Arbor Networks is the leading provider of DDoS mitigation solutions for service providers and enterprise networks. Bot detection is an important capability for the purpose of identifying and mitigating DDoS attacks reliably. For Arbor Networks, the ability to identify and block bots accurately helps to distinguish its products from entry-level DDoS mitigation capabilities integrated in standard network tools such as firewalls, intrusion prevention systems (IPS), and content distribution network (CDN) services. A complete analysis of the DDoS mitigation global market is provided in the Frost & Sullivan Market Engineering study available at www.Frost.com/ndd2.2
The owner of the bots and C&C system, called a bot herder, may also use the botnet to send massive amounts of spam email, as in the case of the Cutwail botnet. Spam email presents a range of threats, from a simple nuisance to a launching point for social engineering attacks, phishing, and distributing malware such as Cryptolocker. Additionally, spam can present a drain on businesses by tying up valuable computing resources involved in threat detection inspections, or by hijacking computing resources for the purpose of sending spam emails.
Bot Detection to Stop Malware and Advanced Threats
A particular trend that has forced a shift in the security model is the emergence of advanced persistent threats (APTs). Frost & Sullivan defines an APT as a cyber-based attack that
- Utilizes a type of advanced malware
- Targets or focuses on specific individuals or organizations (not a mass targeted attack)
- Looks to achieve a monetary or intellectual property gain
- Looks to penetrate and persist, undetected, in an environment (network or endpoint)
The term APT was originally coined to describe dedicated, skilled, and organized hackers and groups that conduct highly successful data theft and network intrusion actions. Often, these actions go unnoticed for several months and even years as APTs are designed to evade commercial threat detection systems, as well as obfuscate evidence of their activities. The first signs of an APT are typically discovered by the victimized organization’s partners and customers rather than the victim organization itself, and are fully uncovered only after a lengthy and exhausting forensics investigation.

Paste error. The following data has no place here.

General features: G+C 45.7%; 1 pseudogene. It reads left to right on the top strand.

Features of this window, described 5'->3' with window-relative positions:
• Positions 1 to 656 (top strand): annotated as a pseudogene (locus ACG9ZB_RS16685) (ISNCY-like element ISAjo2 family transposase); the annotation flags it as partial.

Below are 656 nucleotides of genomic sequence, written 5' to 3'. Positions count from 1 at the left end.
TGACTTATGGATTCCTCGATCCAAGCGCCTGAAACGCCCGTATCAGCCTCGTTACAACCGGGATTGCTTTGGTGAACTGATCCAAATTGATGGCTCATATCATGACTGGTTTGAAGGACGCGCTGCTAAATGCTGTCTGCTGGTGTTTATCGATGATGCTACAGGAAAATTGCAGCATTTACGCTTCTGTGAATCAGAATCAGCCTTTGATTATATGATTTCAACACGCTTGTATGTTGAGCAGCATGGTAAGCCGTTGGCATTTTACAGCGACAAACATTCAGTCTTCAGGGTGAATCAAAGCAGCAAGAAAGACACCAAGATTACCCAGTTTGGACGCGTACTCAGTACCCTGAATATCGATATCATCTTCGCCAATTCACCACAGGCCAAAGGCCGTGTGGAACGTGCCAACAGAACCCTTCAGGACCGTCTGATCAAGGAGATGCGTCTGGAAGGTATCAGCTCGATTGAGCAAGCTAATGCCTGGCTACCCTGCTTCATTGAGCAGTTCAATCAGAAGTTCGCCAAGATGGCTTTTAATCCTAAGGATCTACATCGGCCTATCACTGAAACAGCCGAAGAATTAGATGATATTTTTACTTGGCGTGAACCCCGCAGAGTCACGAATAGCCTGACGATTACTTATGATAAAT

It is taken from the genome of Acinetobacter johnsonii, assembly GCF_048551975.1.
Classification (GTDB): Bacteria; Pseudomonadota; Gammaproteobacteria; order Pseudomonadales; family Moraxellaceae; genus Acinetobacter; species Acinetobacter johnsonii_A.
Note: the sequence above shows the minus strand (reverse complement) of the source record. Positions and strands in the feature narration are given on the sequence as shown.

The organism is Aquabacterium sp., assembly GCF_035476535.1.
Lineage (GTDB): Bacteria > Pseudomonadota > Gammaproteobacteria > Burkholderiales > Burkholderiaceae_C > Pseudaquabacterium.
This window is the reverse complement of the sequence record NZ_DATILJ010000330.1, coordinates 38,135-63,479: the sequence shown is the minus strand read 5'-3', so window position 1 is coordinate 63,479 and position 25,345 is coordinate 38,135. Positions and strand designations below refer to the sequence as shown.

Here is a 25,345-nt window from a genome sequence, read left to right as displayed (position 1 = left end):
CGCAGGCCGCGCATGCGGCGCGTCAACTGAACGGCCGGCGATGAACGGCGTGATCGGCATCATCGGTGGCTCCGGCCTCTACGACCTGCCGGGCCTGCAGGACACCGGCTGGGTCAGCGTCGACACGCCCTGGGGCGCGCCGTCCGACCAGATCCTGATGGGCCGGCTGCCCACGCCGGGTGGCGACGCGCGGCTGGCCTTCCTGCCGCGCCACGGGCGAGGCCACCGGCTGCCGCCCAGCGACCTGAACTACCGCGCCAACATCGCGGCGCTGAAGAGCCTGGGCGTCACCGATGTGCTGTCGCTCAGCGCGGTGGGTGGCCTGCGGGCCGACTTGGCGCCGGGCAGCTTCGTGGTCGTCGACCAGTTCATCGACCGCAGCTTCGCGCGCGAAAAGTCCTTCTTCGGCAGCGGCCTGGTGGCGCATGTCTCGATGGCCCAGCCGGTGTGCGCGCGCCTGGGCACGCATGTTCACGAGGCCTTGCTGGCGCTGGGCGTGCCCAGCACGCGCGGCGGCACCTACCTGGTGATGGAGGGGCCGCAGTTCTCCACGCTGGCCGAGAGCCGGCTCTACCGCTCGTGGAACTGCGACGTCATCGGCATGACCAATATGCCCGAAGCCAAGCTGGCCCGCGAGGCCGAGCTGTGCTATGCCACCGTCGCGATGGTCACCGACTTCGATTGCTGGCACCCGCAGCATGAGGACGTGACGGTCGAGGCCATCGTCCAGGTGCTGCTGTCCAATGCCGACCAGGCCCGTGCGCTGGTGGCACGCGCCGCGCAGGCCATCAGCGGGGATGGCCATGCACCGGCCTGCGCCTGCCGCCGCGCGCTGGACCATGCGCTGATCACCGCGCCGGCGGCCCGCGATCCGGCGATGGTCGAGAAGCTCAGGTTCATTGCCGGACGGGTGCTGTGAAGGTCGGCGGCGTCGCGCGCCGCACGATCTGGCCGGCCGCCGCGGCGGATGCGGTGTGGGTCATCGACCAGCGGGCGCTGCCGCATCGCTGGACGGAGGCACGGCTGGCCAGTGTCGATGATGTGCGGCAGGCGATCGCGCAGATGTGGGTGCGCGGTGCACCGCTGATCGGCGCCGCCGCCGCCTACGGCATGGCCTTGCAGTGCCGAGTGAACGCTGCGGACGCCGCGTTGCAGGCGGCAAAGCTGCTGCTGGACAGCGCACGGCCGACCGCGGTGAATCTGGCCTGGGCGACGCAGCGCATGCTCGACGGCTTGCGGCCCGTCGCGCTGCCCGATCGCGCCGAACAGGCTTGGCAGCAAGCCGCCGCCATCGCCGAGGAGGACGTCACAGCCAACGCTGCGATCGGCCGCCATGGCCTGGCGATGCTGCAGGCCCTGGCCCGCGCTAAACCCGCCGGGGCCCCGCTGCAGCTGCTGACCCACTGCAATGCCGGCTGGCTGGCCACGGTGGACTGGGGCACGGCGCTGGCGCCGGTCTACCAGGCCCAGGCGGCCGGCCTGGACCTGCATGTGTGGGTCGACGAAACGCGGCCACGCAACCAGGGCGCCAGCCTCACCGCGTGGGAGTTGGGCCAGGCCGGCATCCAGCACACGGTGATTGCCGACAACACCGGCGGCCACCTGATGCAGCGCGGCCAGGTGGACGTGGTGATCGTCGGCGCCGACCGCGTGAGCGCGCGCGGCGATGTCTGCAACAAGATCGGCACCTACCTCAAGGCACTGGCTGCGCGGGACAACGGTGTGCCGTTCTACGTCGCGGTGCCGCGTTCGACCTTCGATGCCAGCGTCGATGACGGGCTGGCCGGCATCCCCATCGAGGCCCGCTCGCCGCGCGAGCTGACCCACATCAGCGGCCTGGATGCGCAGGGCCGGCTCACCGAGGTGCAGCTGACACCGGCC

Security companies continue to develop and refine multiple methods to detect APTs. Some solutions attempt to identify threats near the network perimeter, with FireEye as a well-known example. FireEye utilizes a sandboxing methodology to detonate malware in a virtualized computing environment, in order to identify APTs that are undetectable by traditional signature matching and behavioral systems. However, there is a pattern of escalation that indicates that future APTs will become resistant to these detection mechanisms. Already, advanced malware is being discovered with sandbox evasion capabilities, such as the ability to detect the presence of emulation or a virtualized environment, and stay dormant during the inspection process.3 Therefore, the detection of APTs increasingly requires the ability to detect and correlate multiple indicators in an automated and investigative manner.